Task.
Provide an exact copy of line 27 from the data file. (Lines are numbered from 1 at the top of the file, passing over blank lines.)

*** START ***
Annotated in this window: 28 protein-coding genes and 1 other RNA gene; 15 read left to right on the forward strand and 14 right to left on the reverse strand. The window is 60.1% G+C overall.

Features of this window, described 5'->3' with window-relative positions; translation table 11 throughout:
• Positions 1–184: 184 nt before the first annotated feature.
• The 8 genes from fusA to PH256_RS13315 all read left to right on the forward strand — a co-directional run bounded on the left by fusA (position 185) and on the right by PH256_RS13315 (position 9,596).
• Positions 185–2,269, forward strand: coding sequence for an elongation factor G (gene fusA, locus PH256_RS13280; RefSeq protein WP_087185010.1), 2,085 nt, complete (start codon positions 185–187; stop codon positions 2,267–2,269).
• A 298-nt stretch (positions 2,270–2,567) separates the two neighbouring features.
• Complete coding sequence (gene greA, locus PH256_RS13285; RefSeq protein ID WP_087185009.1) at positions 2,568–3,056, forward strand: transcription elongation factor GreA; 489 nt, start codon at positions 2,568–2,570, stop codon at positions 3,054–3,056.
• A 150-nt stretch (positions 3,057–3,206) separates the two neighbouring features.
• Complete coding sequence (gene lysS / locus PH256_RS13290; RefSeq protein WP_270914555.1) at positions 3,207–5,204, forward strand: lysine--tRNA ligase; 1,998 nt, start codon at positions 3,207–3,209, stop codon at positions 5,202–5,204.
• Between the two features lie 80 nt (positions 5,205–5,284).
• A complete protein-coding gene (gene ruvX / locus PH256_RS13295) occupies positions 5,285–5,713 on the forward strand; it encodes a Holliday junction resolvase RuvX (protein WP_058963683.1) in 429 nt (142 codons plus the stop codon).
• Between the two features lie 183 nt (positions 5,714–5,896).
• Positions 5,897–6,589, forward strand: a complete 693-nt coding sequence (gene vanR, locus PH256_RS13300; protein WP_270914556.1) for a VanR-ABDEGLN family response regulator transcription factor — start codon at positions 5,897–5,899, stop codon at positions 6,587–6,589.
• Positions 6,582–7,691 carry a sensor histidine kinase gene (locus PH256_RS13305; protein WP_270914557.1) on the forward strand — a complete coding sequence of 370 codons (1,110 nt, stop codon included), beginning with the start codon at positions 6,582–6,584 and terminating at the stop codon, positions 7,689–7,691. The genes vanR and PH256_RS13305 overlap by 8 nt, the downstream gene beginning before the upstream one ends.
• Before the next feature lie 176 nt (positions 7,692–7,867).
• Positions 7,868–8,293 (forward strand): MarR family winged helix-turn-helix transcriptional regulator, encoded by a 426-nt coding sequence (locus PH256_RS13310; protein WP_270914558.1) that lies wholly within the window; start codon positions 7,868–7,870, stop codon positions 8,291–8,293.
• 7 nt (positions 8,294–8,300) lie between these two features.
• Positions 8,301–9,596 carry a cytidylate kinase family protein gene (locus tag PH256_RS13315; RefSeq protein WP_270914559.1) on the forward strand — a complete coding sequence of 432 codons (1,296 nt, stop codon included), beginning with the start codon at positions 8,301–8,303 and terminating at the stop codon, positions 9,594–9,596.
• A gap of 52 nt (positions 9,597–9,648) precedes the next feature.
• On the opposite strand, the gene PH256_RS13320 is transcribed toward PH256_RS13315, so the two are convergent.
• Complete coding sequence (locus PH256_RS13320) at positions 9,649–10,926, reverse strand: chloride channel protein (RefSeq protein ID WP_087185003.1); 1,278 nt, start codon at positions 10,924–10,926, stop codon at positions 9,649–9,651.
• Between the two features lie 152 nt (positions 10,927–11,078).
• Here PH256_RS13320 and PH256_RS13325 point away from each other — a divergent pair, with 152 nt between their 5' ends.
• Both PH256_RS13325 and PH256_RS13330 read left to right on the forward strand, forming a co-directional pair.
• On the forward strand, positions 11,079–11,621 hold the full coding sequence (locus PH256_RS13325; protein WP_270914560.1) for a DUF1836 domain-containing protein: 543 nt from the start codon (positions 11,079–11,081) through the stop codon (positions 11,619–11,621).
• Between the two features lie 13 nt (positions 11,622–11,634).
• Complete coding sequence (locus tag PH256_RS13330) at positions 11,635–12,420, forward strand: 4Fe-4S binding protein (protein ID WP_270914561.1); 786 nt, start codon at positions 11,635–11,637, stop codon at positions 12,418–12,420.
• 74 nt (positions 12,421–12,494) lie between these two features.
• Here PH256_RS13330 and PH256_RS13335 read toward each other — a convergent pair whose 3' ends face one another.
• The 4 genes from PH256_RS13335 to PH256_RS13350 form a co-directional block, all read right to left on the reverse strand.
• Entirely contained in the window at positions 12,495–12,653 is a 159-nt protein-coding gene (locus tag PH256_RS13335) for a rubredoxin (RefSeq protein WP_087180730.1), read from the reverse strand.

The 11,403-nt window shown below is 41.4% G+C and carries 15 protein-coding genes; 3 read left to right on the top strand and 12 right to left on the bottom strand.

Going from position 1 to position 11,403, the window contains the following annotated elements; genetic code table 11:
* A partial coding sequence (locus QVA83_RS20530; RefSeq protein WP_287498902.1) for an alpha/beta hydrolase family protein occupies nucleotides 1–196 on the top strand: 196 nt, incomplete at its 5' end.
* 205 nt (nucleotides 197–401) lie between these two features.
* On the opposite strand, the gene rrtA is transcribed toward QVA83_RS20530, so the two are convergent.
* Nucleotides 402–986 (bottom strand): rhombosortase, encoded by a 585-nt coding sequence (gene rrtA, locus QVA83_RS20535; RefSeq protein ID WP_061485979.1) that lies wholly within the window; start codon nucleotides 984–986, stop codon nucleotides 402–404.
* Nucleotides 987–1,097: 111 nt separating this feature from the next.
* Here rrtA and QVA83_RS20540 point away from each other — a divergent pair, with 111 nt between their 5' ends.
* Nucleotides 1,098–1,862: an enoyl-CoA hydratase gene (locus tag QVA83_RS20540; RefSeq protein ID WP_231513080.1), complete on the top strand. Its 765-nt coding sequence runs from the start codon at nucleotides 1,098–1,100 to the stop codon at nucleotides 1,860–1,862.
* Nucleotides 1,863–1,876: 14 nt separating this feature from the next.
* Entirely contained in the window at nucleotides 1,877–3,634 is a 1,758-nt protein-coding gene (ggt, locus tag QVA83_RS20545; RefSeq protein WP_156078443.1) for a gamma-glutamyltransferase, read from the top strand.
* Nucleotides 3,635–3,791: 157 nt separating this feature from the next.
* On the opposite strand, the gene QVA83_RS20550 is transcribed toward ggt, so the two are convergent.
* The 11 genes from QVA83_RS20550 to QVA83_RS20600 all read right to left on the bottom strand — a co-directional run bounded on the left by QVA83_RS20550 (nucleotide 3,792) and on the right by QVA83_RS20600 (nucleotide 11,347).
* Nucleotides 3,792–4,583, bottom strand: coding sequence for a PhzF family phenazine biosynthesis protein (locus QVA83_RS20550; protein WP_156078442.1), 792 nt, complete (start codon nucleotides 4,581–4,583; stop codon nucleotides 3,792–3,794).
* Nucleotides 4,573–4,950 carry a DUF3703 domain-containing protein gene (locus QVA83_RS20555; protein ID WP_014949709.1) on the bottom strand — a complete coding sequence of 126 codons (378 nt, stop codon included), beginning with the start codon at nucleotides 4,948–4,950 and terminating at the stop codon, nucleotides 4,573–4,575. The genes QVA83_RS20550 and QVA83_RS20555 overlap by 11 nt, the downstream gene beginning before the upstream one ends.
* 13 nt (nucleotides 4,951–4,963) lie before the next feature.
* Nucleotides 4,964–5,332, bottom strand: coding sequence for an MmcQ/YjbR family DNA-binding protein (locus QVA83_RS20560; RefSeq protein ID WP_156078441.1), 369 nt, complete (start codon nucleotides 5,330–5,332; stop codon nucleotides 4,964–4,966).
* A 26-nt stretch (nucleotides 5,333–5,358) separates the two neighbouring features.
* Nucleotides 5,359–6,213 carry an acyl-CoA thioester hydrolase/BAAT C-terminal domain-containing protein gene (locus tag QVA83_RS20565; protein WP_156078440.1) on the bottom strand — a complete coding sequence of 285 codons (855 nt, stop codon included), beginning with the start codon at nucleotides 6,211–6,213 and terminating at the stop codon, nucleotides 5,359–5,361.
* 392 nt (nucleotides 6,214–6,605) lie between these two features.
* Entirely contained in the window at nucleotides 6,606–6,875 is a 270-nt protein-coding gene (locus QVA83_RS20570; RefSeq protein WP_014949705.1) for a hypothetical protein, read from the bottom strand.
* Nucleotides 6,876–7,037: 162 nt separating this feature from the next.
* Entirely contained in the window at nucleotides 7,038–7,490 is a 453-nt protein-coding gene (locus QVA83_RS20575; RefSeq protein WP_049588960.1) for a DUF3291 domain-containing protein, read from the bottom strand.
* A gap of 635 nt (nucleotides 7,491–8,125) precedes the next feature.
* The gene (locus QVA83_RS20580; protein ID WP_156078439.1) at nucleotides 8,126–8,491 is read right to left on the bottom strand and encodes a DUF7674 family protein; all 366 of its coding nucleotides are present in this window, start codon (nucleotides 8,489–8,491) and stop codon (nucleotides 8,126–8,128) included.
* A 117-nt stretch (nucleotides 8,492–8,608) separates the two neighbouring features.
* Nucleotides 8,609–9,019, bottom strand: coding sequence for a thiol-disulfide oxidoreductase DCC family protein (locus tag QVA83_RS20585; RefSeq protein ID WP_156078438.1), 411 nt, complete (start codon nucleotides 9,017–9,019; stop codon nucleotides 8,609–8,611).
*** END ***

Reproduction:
• Complete coding sequence (locus tag PH256_RS13330) at positions 11,635–12,420, forward strand: 4Fe-4S binding protein (protein ID WP_270914561.1); 786 nt, start codon at positions 11,635–11,637, stop codon at positions 12,418–12,420.